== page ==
Of course, some married same-sex couples will want the type of marriage we can safely assume Brooks has in mind. If so, go for it. Some may want a wonderfully complicated (or not) non-monogamous marriage while still desiring the financial and other benefits bestowed upon “traditionally married” couples. Other LGBT people will want something else. And on and on. That's the wonderful power of the LGBTQ perspective and critique — it's about (I hope) challenging norms. At least sometimes.
It’s just as likely that we will add our own perspective to marriage and not always assimilate into its hetero-patriarchal conception. Besides, haven’t the straights done enough damage to the institution of marriage?
In the end, it’s amusing to watch the unfolding gymnastics. Now that society is tossing so much historical bigotry aside, conservatives like Brooks seem to be looking for ways to make us palatable to themselves. They know this ship is sailing, so they’re figuring out ways to jump on board and still sleep at night, ideologies intact.
What I’m more worried about is “us” buying too much into Brooks’s reasoning that the LGBT focus on marriage equality means we’re ready to conform, reform, and renounce or “unordered” behavior. One has to question just how right Brooks is when he says:
“Once, gay culture was erroneously associated with bathhouses and nightclubs. Now, the gay and lesbian rights movement is associated with marriage and military service. Once the movement was associated with self-sacrifice, it was bound to become popular.”
It’s frustrating to me that the fight for those “mainstream” things does tend to eclipse other equally important issues. Why aren’t we talking about Bradley Manning, arguably an LGBT hero who has been treated cruelly and violently because he’s queer?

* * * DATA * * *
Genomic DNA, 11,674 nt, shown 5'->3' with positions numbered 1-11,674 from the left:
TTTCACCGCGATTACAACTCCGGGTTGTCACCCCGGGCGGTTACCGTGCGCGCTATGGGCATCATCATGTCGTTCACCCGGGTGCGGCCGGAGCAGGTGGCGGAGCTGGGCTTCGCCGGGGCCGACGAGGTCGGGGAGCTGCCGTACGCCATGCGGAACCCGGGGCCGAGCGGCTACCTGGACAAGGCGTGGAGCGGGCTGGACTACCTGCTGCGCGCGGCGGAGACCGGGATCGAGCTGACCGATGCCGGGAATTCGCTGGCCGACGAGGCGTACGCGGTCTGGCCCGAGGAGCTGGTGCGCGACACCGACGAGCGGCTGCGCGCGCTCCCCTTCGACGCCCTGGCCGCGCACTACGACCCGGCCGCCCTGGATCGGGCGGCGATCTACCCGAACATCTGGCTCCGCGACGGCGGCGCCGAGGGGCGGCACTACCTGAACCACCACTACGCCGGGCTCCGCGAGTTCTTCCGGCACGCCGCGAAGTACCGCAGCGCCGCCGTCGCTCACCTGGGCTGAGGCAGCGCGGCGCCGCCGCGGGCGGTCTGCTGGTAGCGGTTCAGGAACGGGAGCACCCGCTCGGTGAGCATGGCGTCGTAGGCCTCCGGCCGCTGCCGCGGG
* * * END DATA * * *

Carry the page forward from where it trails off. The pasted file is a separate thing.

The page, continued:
Why is there silence from our advocacy groups on his cause? Is it because Manning challenges the prevailing power structure to which we are now more fully admitted, literally with the repeal of DADT? If Bush or Romney were president, would HRC or GLAAD or whoever be making more noise about our LGBT brother? Where's the outcry on HIV criminalization?
I am often one of those who fear that the fight for marriage equality presents problems for our community’s unique contribution to humanity. The lawyer in me won’t give up on the simple fact that the Constitution indeed requires equal treatment under the law, so marriage rights should be fought for and secured.
But critiquing the patriarchal institution of marriage and the current movement’s overemphasis on military solutions and militarism in general from a queer (or gay or lesbian or transgender) perspective must not be lost. If it does get lost, then Brooks will end up being right, not because we’ve surrendered our freedoms, but because we’ve forgotten who we are and our capacity to liberate culture on many levels.
JIM MORRISON is host of HereTV's political talk show For & Against. New episodes premiere this coming week.